NEW YORK (Reuters Health) - In patients with inflammatory arthritis (IA), B-cell-targeted therapy is linked with severe COVID-19, a new study from France shows.
"These results strongly indicate the increased risk of severe COVID-19 in patients receiving B-cell targeted therapy. Among patients with IA, those receiving rituximab should be prioritised for vaccination against SARS-CoV-2, sufficiently in advance of treatment infusion/reinfusion," researchers write in Annals of the Rheumatic Diseases.
"These results confirm previous retrospective studies and declarative registries," senior study author Dr. Jacques-Eric Gottenberg of Hopitaux Universitaires de Strasbourg told Reuters Health.
"Patients should be vaccinated before rituximab to avoid the risk of severe COVID," he urged by email.
Dr. Gottenberg and his colleagues collected data from September 1, 2019 - five months before the first outbreak of COVID-19 in France, ensuring that all enrolled patients had been exposed to a biologic before the pandemic began - to January 1, 2021.
To limit selection bias, recall bias, and missing data, they investigated all 1,116 patients with IA receiving intravenous biological agents (392 treated with rituximab, 105 with abatacept, 449 with infliximab, and 170 with tocilizumab) at seven clinical treatment centers in France.
The team searched for PCR-confirmed SARS-CoV-2 resulting in hospitalization or death. They found 10 cases of severe COVID-19: nine in patients treated with rituximab (2.3% of all patients treated with rituximab), and one in a patient given infliximab (0.1% of patients taking biological agents other than rituximab, and 0.2% of patients taking infliximab). Four deaths, unrelated to COVID-19, occurred during follow-up.
In univariate analysis, the proportion of cases hospitalized for COVID-19 was 9/392 for patients treated with rituximab compared with 1/724 for those given other biological agents (odds ratio, 8.5; 95% credibility interval, 2.6 to 38.6).
In multivariate analyses, rituximab was the only factor significantly linked with risk of being hospitalized for COVID-19 (OR, 7.7). In patients hospitalized for COVID-19, the median interval between last infusion and infection was 3.5 months. One patient received intensive care.
"This study adds to a growing and important body of literature indicating that patients on certain biologic DMARDs (disease-modifying antirheumatic drugs) - in this case rituximab and other B-cell-depleting agents - are at higher risk for poor outcomes if they contract COVID-19," said Dr. Zachary Wallace, a rheumatologist at Massachusetts General Hospital in Boston, who was not involved in the study.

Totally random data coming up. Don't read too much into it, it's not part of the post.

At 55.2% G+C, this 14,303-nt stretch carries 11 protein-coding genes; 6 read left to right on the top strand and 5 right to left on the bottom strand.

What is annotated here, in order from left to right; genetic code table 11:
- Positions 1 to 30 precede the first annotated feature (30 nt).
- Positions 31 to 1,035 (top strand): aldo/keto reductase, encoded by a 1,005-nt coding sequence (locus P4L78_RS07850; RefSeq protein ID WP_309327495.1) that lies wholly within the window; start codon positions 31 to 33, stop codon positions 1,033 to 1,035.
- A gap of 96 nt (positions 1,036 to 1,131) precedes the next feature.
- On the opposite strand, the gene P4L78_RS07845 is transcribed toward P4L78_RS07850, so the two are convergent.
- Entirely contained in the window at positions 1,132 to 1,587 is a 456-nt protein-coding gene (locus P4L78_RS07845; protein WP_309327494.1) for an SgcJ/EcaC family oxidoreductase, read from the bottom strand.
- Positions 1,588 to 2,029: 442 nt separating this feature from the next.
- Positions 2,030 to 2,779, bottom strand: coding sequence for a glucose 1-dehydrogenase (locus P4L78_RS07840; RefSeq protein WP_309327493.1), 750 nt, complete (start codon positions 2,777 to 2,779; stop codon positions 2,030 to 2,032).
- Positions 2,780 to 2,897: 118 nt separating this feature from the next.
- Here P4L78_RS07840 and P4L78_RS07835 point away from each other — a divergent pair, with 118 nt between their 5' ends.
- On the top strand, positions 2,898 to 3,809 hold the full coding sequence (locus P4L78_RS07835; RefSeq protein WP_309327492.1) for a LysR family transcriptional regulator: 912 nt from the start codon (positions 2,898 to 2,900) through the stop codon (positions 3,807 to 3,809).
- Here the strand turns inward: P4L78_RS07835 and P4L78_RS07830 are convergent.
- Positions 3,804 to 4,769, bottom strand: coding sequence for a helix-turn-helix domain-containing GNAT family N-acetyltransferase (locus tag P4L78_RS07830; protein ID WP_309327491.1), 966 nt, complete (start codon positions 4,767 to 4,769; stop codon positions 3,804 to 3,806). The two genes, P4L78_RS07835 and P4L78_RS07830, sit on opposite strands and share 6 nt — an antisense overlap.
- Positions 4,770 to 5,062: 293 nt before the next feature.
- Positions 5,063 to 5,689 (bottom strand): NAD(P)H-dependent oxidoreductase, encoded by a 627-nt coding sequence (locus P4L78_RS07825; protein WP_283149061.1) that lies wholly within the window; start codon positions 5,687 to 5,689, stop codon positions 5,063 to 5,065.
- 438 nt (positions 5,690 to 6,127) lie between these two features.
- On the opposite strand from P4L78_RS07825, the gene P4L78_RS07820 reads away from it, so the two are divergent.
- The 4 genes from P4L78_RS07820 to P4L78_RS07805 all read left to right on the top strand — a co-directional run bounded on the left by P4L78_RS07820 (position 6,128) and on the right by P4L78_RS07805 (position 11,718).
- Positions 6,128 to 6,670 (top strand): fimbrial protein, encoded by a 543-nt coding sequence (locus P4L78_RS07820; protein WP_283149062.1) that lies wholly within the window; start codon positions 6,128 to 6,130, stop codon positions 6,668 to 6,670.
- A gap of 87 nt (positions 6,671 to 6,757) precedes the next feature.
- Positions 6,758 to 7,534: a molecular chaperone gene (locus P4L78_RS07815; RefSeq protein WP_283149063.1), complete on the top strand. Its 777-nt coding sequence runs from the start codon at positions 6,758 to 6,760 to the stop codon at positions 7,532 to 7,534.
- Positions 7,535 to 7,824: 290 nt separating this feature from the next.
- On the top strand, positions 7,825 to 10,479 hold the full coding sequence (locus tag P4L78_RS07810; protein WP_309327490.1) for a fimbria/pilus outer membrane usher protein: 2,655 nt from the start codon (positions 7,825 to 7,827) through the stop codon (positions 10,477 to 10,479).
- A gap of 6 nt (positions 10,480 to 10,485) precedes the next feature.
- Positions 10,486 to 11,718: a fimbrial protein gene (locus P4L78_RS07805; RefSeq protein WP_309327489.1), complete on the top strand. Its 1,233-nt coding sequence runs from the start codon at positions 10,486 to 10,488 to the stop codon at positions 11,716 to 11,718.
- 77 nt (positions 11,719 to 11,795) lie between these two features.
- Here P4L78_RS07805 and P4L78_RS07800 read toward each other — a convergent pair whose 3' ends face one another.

"While this nice study improves upon the limitations of previous investigations, additional studies are needed to validate these findings in larger cohorts," he told Reuters Health by email.
"B-cell-depleting therapies like rituximab are frequently used to treat a variety of autoimmune conditions, including anti-neutrophil cytoplasmic antibody (ANCA)-associated vasculitis, rheumatoid arthritis, and multiple sclerosis. These findings have important implications for how we counsel patients on these medications during the ongoing pandemic," he explained.
"They also raise important questions about how we should manage the elevated risk of poor outcomes, especially given recent reports of reduced vaccine efficacy, including severe breakthrough infections, in patients on B-cell-depleting therapies," he added.
"Patients treated with B-cell-depleting therapies like rituximab may require other strategies, like pre-exposure prophylaxis with monoclonal antibodies against SARS-CoV-2, booster vaccines, and regular masking and social distancing when possible," Dr. Wallace advised. "Many providers are also increasingly reconsidering the way in which they use B-cell depletion during the pandemic and changing the dosing frequency of these medications."
Dr. Peter M. Izmirly, a rheumatologist and an associate professor of medicine at NYU Langone Health in New York City, said, "It is concerning that patients on rituximab are having poor outcomes if they get COVID-19. I had a 30+- year-old-rheumatoid arthritis patient die from COVID-19 while on rituximab."
"Rituximab has also been shown in several studies to blunt COVID-19 vaccine efficacy, which adds to the concern for both the patients on the medication and the physicians caring for them," Dr. Izmirly, who also was not part of the study, told Reuters Health by email.
The study did not receive commercial funding.
SOURCE: https://bit.ly/3l9igYu Annals of the Rheumatic Diseases, online September 23, 2021.
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